My neighbors’ generators hum in the background as I rummage through a pile of work assignments in search of one I can perform without benefit of internet. The power’s out, after an overnight storm. As a freelance writer and researcher, I find the lack of internet access nettlesome. Even cell service is affected today.
It’s quiet as I select the files I can work on. Only a few billable hours in there, but that’s better than nothing. I can work without distractions. The only device at hand is a pen.
As I realize that, it occurs to me that I’ve spent much of my life wishing for days like this. I was sure that if I only had more peace and quiet, less need for structured time, I could…fill in the blank: pray more, study more Scripture, read more devotions, study Church history. I’d go on retreats. I’d have time for more than a morning offering before diving into the day.
I am blessed with children, and grateful for them. I was blessed to be their “stay-at-home” mom. My husband made that possible. Parenthood never ends once launched, but my kids are now grown. The intense day-to-day five-kids-at-a-time whirlwind is behind me. I distinctly remember thinking in the midst of that whirlwind that someday, things would slow down. Someday, I’d have quiet days to work on other things.
So what am I doing this quiet day? Setting up to work, that’s what. No work, no pay. The power outage nonetheless leaves me a few hours of open time. What to do?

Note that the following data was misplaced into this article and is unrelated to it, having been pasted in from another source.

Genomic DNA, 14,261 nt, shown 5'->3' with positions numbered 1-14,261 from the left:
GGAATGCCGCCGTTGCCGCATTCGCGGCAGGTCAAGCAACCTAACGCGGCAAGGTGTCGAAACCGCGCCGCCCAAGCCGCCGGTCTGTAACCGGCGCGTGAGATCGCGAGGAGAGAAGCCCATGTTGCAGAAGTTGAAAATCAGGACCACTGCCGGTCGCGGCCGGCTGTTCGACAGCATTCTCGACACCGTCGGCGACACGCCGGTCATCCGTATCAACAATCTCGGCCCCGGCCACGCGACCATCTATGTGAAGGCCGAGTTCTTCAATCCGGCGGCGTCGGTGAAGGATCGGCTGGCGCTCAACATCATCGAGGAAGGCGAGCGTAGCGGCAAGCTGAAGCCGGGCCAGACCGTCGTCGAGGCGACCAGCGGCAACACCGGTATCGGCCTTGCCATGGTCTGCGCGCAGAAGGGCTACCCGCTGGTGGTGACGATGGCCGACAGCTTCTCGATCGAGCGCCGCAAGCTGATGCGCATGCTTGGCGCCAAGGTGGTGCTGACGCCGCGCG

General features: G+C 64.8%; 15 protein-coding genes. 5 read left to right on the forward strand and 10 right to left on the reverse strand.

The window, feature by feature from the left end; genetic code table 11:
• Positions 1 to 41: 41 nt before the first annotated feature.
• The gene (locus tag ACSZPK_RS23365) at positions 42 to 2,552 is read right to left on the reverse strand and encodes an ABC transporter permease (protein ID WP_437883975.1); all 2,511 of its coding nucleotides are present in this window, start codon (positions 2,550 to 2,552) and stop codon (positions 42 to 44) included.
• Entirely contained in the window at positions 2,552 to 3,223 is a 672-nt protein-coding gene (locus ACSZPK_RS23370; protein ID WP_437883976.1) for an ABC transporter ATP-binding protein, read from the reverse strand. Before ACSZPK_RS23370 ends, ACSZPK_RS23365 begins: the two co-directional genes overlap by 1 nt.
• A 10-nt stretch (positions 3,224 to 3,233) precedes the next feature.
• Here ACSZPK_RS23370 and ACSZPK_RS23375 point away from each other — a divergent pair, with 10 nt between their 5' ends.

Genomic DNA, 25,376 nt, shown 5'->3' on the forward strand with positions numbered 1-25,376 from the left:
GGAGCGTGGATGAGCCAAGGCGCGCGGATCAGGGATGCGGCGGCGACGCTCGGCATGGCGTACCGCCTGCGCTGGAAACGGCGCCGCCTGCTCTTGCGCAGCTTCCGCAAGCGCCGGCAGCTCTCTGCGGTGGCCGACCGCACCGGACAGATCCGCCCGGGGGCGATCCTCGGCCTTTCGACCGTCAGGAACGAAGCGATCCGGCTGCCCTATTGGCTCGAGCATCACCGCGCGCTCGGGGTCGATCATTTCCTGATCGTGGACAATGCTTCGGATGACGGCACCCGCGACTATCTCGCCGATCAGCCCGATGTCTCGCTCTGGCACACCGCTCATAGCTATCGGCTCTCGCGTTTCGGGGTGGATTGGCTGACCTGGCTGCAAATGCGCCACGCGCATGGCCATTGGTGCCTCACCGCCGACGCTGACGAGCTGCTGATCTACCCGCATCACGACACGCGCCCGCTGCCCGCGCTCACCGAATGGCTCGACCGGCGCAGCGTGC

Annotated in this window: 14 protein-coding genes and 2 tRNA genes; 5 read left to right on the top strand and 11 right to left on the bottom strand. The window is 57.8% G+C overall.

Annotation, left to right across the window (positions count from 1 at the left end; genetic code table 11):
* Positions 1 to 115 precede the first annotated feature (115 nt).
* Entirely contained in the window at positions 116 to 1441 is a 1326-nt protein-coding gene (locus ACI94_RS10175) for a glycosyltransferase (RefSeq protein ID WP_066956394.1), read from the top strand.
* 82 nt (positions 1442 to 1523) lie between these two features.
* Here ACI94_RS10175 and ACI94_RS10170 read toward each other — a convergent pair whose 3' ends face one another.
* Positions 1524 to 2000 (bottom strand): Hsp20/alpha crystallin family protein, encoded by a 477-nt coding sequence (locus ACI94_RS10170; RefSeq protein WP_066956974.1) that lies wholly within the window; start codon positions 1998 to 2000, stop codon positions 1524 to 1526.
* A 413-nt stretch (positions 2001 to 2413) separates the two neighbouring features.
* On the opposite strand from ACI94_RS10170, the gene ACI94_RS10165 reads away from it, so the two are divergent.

Draft a pitch to a client. Cull no-longer-useful files. Practice a presentation I’m scheduled to give in a few weeks. The to-do list lengthens.
The quiet day I used to call “someday” is here, and I’m finding all kinds of things to do besides the Mass and prayer and study I was sure I’d spend my somedays doing.
The very intensity of today’s quiet – no phone, no apps, no flickering screen – is forcing me to pay attention to what I’m doing, which quickly leads me to what I’m not doing.
I pick up my rosary, trying to put aside thoughts of clients and presentations and when might I get electricity back.
This “someday” stuff is hard. I thought for sure it would be easy, maybe even come naturally. Here I am, though, alone in silence but for the hum of generators down the street. I’m pacing and praying aloud in an effort to turn my attention to God and turn away from the to-do list.
Someday, it turns out, is a matter of intention. Anything less is merely a wish.
As I recite another Hail Mary, a voice inside me is mocking me for ever thinking that someday, all I’d want would be time to live my faith more fully.
Stripped of intention, left to my own undisciplined habits, my spiritual life keeps receding into one someday after another.
What was it St. Paul wrote to the Romans? The willing is ready at hand, but doing the good is not.
Any resemblance to present company is purely coincidental.
I doggedly finish the Joyful Mysteries. I stop pacing. I sit down, pick up pen and paper, and resume work. That comes easily. The prayers didn’t.
Maybe that was the best reason to see them through.
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